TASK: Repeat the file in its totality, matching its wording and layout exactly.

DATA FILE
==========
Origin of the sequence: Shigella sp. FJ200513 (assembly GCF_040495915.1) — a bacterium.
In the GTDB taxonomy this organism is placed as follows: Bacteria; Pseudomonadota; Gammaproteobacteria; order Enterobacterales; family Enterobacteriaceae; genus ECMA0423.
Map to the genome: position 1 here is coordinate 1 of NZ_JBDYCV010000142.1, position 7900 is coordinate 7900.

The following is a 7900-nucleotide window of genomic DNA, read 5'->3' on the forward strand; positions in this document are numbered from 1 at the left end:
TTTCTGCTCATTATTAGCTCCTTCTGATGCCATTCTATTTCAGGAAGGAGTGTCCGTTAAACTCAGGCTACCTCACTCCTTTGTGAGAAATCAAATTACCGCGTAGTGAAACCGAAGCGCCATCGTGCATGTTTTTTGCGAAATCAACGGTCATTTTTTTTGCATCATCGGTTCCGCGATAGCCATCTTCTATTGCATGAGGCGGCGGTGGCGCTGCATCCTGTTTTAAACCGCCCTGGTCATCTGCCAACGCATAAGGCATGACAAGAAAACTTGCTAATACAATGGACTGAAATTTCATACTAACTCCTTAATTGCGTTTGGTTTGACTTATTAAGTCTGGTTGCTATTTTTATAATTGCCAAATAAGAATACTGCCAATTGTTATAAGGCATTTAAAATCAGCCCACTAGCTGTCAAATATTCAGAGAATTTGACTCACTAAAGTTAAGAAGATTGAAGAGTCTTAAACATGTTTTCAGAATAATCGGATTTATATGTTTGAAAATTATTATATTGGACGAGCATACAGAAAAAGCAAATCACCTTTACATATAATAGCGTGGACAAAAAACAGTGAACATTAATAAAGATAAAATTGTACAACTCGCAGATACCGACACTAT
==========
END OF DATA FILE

Origin of the sequence: Shigella sp. FJ200513 (assembly GCF_040495915.1) — a bacterium.
In the GTDB taxonomy this organism is placed as follows: Bacteria; Pseudomonadota; Gammaproteobacteria; order Enterobacterales; family Enterobacteriaceae; genus ECMA0423.
Map to the genome: position 1 here is coordinate 1 of NZ_JBDYCV010000142.1, position 7900 is coordinate 7900.

The following is a 7900-nucleotide window of genomic DNA, read 5'->3' on the forward strand; positions in this document are numbered from 1 at the left end:
TTTCTGCTCATTATTAGCTCCTTCTGATGCCATTCTATTTCAGGAAGGAGTGTCCGTTAAACTCAGGCTACCTCACTCCTTTGTGAGAAATCAAATTACCGCGTAGTGAAACCGAAGCGCCATCGTGCATGTTTTTTGCGAAATCAACGGTCATTTTTTTTGCATCATCGGTTCCGCGATAGCCATCTTCTATTGCATGAGGCGGCGGTGGCGCTGCATCCTGTTTTAAACCGCCCTGGTCATCTGCCAACGCATAAGGCATGACAAGAAAACTTGCTAATACAATGGACTGAAATTTCATACTAACTCCTTAATTGCGTTTGGTTTGACTTATTAAGTCTGGTTGCTATTTTTATAATTGCCAAATAAGAATACTGCCAATTGTTATAAGGCATTTAAAATCAGCCCACTAGCTGTCAAATATTCAGAGAATTTGACTCACTAAAGTTAAGAAGATTGAAGAGTCTTAAACATGTTTTCAGAATAATCGGATTTATATGTTTGAAAATTATTATATTGGACGAGCATACAGAAAAAGCAAATCACCTTTACATATAATAGCGTGGACAAAAAACAGTGAACATTAATAAAGATAAAATTGTACAACTCGCAGATACCGACACTAT